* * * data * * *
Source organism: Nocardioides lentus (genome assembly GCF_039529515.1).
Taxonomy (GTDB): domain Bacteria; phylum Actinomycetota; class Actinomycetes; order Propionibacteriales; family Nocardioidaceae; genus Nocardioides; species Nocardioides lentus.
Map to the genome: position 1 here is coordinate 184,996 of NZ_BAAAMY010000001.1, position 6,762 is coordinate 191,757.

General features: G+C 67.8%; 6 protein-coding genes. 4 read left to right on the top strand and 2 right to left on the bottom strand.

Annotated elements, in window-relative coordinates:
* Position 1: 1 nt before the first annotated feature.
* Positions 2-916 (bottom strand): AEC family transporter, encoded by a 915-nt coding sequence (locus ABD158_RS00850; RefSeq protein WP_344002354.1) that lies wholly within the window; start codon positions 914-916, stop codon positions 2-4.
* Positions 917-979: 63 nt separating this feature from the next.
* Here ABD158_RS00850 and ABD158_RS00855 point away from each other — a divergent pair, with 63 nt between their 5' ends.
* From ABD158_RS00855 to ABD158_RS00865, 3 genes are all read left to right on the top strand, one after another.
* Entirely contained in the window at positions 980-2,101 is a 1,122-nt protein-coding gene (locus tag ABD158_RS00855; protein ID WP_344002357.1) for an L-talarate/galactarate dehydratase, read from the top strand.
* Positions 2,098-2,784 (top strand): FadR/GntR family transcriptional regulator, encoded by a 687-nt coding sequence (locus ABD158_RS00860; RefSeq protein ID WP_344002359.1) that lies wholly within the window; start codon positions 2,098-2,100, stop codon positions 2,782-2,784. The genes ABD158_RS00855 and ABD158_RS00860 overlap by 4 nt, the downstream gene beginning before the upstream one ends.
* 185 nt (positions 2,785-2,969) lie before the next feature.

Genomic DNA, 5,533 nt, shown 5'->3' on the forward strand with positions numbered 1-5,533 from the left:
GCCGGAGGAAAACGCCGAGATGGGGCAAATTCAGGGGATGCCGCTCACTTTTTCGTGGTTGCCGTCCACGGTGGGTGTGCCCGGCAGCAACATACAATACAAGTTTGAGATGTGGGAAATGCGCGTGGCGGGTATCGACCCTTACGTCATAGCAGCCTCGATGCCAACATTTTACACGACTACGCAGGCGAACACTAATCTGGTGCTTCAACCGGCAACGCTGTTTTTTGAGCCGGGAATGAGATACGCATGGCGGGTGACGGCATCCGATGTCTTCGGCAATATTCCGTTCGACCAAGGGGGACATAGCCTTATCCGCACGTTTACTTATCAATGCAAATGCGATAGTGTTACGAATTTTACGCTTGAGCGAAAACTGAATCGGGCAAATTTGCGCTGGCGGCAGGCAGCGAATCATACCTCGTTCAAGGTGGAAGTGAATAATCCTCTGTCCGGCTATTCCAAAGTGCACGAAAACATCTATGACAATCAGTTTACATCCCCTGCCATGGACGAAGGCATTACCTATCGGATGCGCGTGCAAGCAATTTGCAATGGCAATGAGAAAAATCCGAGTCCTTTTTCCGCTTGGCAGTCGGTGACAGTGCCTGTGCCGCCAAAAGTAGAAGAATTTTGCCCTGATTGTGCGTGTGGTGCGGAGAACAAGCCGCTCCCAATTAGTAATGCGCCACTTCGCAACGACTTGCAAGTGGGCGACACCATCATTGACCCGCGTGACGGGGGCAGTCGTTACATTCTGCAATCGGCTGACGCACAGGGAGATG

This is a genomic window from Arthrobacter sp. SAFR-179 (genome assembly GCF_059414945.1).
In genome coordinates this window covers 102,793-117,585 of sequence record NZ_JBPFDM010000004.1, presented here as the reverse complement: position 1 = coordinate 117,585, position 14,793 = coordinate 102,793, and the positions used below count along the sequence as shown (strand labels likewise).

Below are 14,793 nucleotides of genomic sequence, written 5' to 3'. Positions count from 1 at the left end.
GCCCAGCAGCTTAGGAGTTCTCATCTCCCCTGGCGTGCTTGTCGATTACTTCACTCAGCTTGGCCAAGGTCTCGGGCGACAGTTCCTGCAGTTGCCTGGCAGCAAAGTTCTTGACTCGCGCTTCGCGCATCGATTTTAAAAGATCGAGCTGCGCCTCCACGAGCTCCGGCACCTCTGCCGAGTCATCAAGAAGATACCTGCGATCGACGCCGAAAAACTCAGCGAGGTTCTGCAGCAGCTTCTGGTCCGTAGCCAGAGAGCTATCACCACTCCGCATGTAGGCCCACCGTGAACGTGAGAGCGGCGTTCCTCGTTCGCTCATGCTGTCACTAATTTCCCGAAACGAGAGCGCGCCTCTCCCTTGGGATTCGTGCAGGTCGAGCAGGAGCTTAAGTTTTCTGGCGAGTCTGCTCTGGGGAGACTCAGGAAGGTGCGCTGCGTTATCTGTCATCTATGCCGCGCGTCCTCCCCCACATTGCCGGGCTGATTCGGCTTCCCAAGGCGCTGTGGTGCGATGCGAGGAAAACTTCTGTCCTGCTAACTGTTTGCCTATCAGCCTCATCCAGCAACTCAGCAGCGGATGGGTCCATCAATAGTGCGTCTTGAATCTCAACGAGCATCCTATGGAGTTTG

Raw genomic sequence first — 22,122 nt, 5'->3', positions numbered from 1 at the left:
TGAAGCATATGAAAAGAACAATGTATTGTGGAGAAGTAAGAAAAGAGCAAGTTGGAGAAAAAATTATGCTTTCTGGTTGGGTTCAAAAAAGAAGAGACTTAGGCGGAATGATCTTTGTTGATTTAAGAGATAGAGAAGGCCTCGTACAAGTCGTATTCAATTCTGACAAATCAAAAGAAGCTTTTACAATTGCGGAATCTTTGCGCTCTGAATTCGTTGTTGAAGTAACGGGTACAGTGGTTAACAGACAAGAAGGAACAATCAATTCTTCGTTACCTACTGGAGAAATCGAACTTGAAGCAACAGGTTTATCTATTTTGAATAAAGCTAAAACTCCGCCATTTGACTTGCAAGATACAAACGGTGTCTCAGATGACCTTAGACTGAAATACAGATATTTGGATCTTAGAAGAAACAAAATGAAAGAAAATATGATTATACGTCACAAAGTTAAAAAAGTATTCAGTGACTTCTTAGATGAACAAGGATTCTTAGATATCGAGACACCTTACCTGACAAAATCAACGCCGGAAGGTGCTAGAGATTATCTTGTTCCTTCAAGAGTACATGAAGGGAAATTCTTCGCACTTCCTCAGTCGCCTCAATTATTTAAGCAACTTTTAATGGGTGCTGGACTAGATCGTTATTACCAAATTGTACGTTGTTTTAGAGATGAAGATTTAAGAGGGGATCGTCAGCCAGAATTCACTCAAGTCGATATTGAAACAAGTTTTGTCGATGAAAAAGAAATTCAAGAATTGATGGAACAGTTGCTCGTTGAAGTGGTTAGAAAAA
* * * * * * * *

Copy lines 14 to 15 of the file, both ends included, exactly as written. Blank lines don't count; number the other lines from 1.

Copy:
Genomic DNA, 5,533 nt, shown 5'->3' on the forward strand with positions numbered 1-5,533 from the left:
GCCGGAGGAAAACGCCGAGATGGGGCAAATTCAGGGGATGCCGCTCACTTTTTCGTGGTTGCCGTCCACGGTGGGTGTGCCCGGCAGCAACATACAATACAAGTTTGAGATGTGGGAAATGCGCGTGGCGGGTATCGACCCTTACGTCATAGCAGCCTCGATGCCAACATTTTACACGACTACGCAGGCGAACACTAATCTGGTGCTTCAACCGGCAACGCTGTTTTTTGAGCCGGGAATGAGATACGCATGGCGGGTGACGGCATCCGATGTCTTCGGCAATATTCCGTTCGACCAAGGGGGACATAGCCTTATCCGCACGTTTACTTATCAATGCAAATGCGATAGTGTTACGAATTTTACGCTTGAGCGAAAACTGAATCGGGCAAATTTGCGCTGGCGGCAGGCAGCGAATCATACCTCGTTCAAGGTGGAAGTGAATAATCCTCTGTCCGGCTATTCCAAAGTGCACGAAAACATCTATGACAATCAGTTTACATCCCCTGCCATGGACGAAGGCATTACCTATCGGATGCGCGTGCAAGCAATTTGCAATGGCAATGAGAAAAATCCGAGTCCTTTTTCCGCTTGGCAGTCGGTGACAGTGCCTGTGCCGCCAAAAGTAGAAGAATTTTGCCCTGATTGTGCGTGTGGTGCGGAGAACAAGCCGCTCCCAATTAGTAATGCGCCACTTCGCAACGACTTGCAAGTGGGCGACACCATCATTGACCCGCGTGACGGGGGCAGTCGTTACATTCTGCAATCGGCTGACGCACAGGGAGATG